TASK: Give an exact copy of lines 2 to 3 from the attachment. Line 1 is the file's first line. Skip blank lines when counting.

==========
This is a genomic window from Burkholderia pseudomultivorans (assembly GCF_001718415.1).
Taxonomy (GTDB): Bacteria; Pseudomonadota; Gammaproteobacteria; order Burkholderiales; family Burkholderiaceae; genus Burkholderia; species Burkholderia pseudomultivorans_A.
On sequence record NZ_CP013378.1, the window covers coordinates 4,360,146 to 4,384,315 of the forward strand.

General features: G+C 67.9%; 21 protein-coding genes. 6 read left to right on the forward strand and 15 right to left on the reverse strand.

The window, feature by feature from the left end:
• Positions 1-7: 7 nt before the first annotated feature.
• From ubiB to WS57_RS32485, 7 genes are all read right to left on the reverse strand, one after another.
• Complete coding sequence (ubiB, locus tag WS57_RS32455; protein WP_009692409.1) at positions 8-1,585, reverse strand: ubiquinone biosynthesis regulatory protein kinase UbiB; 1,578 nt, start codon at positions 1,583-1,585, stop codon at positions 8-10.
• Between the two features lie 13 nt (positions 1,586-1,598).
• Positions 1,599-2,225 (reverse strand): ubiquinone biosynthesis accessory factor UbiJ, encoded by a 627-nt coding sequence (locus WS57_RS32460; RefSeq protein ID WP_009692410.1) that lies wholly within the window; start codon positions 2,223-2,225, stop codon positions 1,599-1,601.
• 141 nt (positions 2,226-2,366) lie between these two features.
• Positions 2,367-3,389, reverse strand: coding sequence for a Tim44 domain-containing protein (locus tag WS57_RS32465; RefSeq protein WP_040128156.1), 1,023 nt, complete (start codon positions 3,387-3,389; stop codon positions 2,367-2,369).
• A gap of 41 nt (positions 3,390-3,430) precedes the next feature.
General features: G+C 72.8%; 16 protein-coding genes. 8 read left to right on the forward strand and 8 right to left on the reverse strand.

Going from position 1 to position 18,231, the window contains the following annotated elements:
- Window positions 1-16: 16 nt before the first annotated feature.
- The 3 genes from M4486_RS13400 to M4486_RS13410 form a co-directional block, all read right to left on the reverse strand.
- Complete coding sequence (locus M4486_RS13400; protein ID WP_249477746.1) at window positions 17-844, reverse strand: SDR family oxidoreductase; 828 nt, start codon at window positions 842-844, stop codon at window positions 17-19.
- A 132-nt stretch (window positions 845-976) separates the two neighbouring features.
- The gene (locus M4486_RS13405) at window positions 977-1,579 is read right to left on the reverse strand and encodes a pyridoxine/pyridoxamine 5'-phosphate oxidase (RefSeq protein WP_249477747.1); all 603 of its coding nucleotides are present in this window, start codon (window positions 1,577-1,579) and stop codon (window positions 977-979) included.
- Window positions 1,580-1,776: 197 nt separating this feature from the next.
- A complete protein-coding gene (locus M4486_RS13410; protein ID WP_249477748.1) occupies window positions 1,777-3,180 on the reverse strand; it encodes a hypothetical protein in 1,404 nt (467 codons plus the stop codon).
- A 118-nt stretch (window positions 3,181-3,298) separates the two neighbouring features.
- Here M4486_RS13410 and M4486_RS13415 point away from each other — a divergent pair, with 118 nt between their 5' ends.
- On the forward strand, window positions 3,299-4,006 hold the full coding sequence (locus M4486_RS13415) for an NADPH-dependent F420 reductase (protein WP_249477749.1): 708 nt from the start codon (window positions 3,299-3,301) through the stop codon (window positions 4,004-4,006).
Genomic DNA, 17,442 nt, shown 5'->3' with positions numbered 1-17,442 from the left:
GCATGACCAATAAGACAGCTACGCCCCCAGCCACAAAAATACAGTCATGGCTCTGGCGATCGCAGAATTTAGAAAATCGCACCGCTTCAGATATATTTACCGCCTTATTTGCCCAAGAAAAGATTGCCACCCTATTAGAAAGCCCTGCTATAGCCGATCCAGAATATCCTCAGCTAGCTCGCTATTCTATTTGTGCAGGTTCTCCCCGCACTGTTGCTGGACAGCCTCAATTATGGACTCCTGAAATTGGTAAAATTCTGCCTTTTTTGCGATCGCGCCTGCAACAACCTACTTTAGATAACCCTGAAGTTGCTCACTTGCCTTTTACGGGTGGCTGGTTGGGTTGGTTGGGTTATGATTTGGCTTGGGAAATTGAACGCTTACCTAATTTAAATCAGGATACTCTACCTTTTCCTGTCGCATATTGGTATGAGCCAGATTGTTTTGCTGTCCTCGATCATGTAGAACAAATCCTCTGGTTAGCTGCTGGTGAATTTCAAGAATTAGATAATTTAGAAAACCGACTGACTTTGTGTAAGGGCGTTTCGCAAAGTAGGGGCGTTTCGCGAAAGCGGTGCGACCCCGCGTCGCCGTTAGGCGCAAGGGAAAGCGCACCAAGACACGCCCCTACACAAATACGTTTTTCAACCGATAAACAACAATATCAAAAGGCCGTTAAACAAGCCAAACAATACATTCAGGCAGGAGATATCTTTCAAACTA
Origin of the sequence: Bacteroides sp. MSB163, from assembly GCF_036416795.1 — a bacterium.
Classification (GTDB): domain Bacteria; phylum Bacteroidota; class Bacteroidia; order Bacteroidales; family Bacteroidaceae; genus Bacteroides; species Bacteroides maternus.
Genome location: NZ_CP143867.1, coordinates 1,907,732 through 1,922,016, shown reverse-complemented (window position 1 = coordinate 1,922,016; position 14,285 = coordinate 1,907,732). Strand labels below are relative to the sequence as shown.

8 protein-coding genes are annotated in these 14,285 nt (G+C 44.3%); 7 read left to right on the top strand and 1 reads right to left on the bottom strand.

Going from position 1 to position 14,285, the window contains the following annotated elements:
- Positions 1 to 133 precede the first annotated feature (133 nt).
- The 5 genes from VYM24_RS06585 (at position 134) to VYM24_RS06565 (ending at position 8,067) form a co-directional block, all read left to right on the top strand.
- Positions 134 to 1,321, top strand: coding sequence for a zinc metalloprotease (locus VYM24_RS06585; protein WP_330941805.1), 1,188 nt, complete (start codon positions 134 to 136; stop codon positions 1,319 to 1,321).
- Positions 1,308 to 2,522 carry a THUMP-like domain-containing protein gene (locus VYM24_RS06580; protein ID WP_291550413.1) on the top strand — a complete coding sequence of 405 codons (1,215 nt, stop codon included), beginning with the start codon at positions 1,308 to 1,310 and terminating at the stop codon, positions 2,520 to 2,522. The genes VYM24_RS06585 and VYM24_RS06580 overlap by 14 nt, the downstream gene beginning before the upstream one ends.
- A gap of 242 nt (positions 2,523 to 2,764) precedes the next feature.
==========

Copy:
Taxonomy (GTDB): Bacteria; Pseudomonadota; Gammaproteobacteria; order Burkholderiales; family Burkholderiaceae; genus Burkholderia; species Burkholderia pseudomultivorans_A.
On sequence record NZ_CP013378.1, the window covers coordinates 4,360,146 to 4,384,315 of the forward strand.